Can Science Save Planning from Extinction?

In a recent paper, urban theorist Stephen Marshall rehashes Jane Jacobs's criticism of city planning as a pseudoscience built "on a foundation of nonsense." Can science and design be reconciled to provide planning a more stable foundation?

1 minute read

December 7, 2012, 11:00 AM PST

By Jonathan Nettler @nettsj


discusses the premise of Marshall's paper, published in Urban Design International, that echoes the 50-year-old critique by Jacobs. "The problem with urban design," says Marshall, "is that its theories are untested, yet accepted as fact. Marshall proposes to overhaul the way that urban design incorporates science into its fabric, calling for more and better urban science, and for the theories to be challenged with alternative hypotheses and rigorously tested."

While some agree, arguing that planners and designers could produce better outcomes by using better models, others such as Peter Laurence, an architect at Clemson University, debate whether the complexity of interactions and behaviors that make up the city could effectively be studied and predicted. "Geoffrey West, a physicist at the Santa Fe Institute who studies urban growth, agrees. People who study cities 'are dealing with maybe one of the most complex systems in the universe,' he says. 'The idea that you could reduce it to an equation is extremely hubristic.'"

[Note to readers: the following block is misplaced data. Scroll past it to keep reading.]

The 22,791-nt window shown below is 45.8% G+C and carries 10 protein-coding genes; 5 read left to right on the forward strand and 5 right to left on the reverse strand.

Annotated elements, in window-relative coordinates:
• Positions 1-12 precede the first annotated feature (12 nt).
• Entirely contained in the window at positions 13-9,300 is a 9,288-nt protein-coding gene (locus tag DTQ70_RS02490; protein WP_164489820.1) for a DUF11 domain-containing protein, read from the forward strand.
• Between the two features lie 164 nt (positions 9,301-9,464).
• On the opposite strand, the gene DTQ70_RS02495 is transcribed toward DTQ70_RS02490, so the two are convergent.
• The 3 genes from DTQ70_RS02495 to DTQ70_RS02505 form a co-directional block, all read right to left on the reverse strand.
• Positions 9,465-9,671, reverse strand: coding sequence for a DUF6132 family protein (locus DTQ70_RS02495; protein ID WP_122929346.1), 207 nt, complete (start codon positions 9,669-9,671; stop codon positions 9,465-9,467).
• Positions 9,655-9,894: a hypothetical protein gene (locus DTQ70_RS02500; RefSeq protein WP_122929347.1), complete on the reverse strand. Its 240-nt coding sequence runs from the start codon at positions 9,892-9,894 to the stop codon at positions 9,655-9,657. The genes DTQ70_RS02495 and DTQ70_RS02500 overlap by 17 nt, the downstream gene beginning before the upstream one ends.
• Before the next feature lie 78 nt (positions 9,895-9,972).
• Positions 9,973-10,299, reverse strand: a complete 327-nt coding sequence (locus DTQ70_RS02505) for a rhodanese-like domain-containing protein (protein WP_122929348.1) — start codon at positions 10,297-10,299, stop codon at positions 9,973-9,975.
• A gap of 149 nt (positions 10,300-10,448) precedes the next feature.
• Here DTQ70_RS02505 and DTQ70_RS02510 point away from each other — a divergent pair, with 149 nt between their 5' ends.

"Marshall says that if urban designers don't build themselves a more scientific foundation, then outside researchers will do it for them," adds Fecht. "To survive, the field needs to incorporate scientific training into its educational curricula, and cultivate 'a concern for testing and validation, critical assimilation of scientific findings from disparate sources, and dissemination of the most reliable, up-to-date findings.'"

Friday, December 7, 2012 in Scientific American

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